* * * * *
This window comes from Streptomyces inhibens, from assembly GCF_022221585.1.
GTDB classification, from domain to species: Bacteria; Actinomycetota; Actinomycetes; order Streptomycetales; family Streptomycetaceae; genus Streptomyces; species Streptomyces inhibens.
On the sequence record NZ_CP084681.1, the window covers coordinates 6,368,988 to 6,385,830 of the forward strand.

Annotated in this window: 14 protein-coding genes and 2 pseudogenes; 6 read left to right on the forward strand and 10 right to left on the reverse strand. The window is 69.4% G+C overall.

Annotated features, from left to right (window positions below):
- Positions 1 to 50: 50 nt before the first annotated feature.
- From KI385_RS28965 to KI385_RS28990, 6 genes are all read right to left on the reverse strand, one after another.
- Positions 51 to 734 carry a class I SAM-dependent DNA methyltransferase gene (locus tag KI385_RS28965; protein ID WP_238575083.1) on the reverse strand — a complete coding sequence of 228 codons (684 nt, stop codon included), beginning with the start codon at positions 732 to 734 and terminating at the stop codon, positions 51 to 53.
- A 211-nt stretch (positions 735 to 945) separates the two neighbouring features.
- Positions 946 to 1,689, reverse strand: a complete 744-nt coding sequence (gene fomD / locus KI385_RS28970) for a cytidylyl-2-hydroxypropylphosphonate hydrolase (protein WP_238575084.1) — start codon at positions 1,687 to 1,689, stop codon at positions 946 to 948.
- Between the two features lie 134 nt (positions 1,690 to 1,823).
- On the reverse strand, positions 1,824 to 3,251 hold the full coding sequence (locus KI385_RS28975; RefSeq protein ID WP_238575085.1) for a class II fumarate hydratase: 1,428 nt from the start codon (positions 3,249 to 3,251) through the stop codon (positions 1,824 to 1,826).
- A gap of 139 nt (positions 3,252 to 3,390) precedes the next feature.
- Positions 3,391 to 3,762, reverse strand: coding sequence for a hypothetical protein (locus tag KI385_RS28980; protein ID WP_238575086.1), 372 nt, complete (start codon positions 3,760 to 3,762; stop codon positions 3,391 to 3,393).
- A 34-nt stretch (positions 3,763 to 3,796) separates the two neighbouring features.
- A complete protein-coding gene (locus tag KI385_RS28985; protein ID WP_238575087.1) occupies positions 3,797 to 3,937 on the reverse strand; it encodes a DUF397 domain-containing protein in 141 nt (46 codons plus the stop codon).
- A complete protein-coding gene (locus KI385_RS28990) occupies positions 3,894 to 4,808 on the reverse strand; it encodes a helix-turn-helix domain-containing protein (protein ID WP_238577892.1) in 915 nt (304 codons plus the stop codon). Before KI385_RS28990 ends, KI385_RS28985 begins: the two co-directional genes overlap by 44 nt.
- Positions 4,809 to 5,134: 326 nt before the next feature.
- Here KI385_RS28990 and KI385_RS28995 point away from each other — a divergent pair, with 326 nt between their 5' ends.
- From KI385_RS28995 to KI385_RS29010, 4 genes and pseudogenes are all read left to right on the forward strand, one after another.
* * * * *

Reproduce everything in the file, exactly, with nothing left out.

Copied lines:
This window comes from Streptomyces inhibens, from assembly GCF_022221585.1.
GTDB classification, from domain to species: Bacteria; Actinomycetota; Actinomycetes; order Streptomycetales; family Streptomycetaceae; genus Streptomyces; species Streptomyces inhibens.
On the sequence record NZ_CP084681.1, the window covers coordinates 6,368,988 to 6,385,830 of the forward strand.

Annotated in this window: 14 protein-coding genes and 2 pseudogenes; 6 read left to right on the forward strand and 10 right to left on the reverse strand. The window is 69.4% G+C overall.

Annotated features, from left to right (window positions below):
- Positions 1 to 50: 50 nt before the first annotated feature.
- From KI385_RS28965 to KI385_RS28990, 6 genes are all read right to left on the reverse strand, one after another.
- Positions 51 to 734 carry a class I SAM-dependent DNA methyltransferase gene (locus tag KI385_RS28965; protein ID WP_238575083.1) on the reverse strand — a complete coding sequence of 228 codons (684 nt, stop codon included), beginning with the start codon at positions 732 to 734 and terminating at the stop codon, positions 51 to 53.
- A 211-nt stretch (positions 735 to 945) separates the two neighbouring features.
- Positions 946 to 1,689, reverse strand: a complete 744-nt coding sequence (gene fomD / locus KI385_RS28970) for a cytidylyl-2-hydroxypropylphosphonate hydrolase (protein WP_238575084.1) — start codon at positions 1,687 to 1,689, stop codon at positions 946 to 948.
- Between the two features lie 134 nt (positions 1,690 to 1,823).
- On the reverse strand, positions 1,824 to 3,251 hold the full coding sequence (locus KI385_RS28975; RefSeq protein ID WP_238575085.1) for a class II fumarate hydratase: 1,428 nt from the start codon (positions 3,249 to 3,251) through the stop codon (positions 1,824 to 1,826).
- A gap of 139 nt (positions 3,252 to 3,390) precedes the next feature.
- Positions 3,391 to 3,762, reverse strand: coding sequence for a hypothetical protein (locus tag KI385_RS28980; protein ID WP_238575086.1), 372 nt, complete (start codon positions 3,760 to 3,762; stop codon positions 3,391 to 3,393).
- A 34-nt stretch (positions 3,763 to 3,796) separates the two neighbouring features.
- A complete protein-coding gene (locus tag KI385_RS28985; protein ID WP_238575087.1) occupies positions 3,797 to 3,937 on the reverse strand; it encodes a DUF397 domain-containing protein in 141 nt (46 codons plus the stop codon).
- A complete protein-coding gene (locus KI385_RS28990) occupies positions 3,894 to 4,808 on the reverse strand; it encodes a helix-turn-helix domain-containing protein (protein ID WP_238577892.1) in 915 nt (304 codons plus the stop codon). Before KI385_RS28990 ends, KI385_RS28985 begins: the two co-directional genes overlap by 44 nt.
- Positions 4,809 to 5,134: 326 nt before the next feature.
- Here KI385_RS28990 and KI385_RS28995 point away from each other — a divergent pair, with 326 nt between their 5' ends.
- From KI385_RS28995 to KI385_RS29010, 4 genes and pseudogenes are all read left to right on the forward strand, one after another.